Exempt From Disclosure Rules, NRA Drops Opposition to Post-Citizens United Bill
Tuesday, June 15, 2010 at 3:26 pm
Yesterday, we reported that in response to pressure from the National Rifle Association and other groups, House Democrats decided to exempt the NRA and some other large organizations from the DISCLOSE Act, which will require corporate funders of campaign ads to attach disclosure messages to the ads.
It seems the NRA is satisfied — here’s a statement it just sent out:
STATEMENT FROM THE NATIONAL RIFLE ASSOCIATION ON H.R. 5175, THE DISCLOSE ACT
The National Rifle Association believes that any restrictions on the political speech of Americans are unconstitutional.
In the past, through the courts and in Congress, the NRA has opposed any effort to restrict the rights of its four million members to speak and have their voices heard on behalf of gun owners nationwide.
The NRA’s opposition to restrictions on political speech includes its May 26, 2010 letter to Members of Congress expressing strong concerns about H.R. 5175, the DISCLOSE Act. As it stood at the time of that letter, the measure would have undermined or obliterated virtually all of the NRA’s right to free political speech and, therefore, jeopardized the Second Amendment rights of every law-abiding American.
The most potent defense of the Second Amendment requires the most adamant exercise of the First Amendment. The NRA stands absolutely obligated to its members to ensure maximum access to the First Amendment, in order to protect and preserve the freedom of the Second Amendment.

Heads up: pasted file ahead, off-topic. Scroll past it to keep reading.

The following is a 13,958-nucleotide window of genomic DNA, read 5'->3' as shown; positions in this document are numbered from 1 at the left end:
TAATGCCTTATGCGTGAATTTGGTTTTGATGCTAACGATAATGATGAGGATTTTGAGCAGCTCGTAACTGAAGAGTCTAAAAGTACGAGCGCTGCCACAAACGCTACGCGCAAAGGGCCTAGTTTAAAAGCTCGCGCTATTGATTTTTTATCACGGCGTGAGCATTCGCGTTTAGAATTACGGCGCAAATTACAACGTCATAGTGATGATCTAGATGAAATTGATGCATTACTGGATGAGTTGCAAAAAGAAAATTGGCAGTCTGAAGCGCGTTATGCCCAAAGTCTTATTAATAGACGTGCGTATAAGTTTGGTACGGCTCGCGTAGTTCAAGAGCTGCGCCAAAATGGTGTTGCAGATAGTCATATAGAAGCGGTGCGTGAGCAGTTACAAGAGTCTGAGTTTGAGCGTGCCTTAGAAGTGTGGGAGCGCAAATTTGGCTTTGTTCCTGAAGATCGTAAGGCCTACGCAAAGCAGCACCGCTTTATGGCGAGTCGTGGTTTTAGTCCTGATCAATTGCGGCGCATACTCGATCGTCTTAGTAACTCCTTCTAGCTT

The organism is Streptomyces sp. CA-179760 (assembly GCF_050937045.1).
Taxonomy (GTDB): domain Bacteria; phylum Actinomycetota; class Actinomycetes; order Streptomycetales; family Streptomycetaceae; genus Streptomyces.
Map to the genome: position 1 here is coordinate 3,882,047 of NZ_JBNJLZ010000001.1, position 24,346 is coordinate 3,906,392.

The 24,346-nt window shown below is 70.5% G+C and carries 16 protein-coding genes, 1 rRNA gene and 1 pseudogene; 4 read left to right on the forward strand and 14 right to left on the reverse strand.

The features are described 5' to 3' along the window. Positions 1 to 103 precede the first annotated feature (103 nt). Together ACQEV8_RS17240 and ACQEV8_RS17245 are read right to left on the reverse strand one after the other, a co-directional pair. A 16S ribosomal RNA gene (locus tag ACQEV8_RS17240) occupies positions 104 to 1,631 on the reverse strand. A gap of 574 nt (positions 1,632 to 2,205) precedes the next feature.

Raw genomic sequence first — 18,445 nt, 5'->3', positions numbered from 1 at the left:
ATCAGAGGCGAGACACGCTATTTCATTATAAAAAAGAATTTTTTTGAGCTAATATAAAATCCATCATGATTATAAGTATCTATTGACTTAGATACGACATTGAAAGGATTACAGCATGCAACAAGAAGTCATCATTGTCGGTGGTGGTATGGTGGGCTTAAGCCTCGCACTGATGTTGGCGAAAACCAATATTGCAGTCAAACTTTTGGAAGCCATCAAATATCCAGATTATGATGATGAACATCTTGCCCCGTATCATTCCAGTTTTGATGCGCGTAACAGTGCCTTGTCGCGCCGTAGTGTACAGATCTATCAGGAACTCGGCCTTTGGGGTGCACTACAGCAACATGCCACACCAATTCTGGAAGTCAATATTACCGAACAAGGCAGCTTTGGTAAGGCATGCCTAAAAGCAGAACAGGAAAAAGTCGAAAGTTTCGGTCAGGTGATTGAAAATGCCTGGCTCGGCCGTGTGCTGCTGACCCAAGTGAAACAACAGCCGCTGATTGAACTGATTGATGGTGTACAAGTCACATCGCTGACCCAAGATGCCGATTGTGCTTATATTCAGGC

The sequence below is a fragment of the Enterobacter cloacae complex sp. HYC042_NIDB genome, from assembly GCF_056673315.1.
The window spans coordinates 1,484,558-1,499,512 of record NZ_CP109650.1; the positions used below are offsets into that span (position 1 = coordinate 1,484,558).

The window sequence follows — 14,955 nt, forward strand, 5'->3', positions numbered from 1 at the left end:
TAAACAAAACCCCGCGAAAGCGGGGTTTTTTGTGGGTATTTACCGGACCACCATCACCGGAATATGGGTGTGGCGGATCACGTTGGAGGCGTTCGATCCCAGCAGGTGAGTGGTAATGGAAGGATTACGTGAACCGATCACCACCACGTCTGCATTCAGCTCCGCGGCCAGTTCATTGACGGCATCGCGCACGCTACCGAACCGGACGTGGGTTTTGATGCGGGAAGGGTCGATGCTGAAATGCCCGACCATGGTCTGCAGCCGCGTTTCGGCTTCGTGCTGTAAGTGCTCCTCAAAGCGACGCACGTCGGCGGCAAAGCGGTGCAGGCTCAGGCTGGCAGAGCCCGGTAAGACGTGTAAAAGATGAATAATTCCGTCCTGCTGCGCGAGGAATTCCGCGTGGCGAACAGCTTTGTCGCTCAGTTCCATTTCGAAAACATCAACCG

The NRA must preserve its ability to speak. It cannot risk a strategy that would deny its rights, for the Second Amendment cannot be defended without them.
Thus, the NRA’s first obligation must be to its members and to its most ardent defense of firearms freedom for America’s lawful gun owners.
On June 14, 2010, Democratic leadership in the U.S. House of Representatives pledged that H.R. 5175 would be amended to exempt groups like the NRA, that meet certain criteria, from its onerous restrictions on political speech. As a result, and as long as that remains the case, the NRA will not be involved in final consideration of the House bill.
The NRA cannot defend the Second Amendment from the attacks we face in the local, state, federal, international and judicial arenas without the ability to speak. We will not allow ourselves to be silenced while the national news media, politicians and others are allowed to attack us freely.
The NRA will continue to fight for its right to speak out in defense of the Second Amendment. Any efforts to silence the political speech of NRA members will, as has been the case in the past, be met with strong opposition.
“The NRA will not be involved in final consideration of the House bill,” it can be inferred, is the organization’s way of saying that it won’t unleash its war chest and lobbying force against the bill as long as it remains exempt from the disclosure provision.
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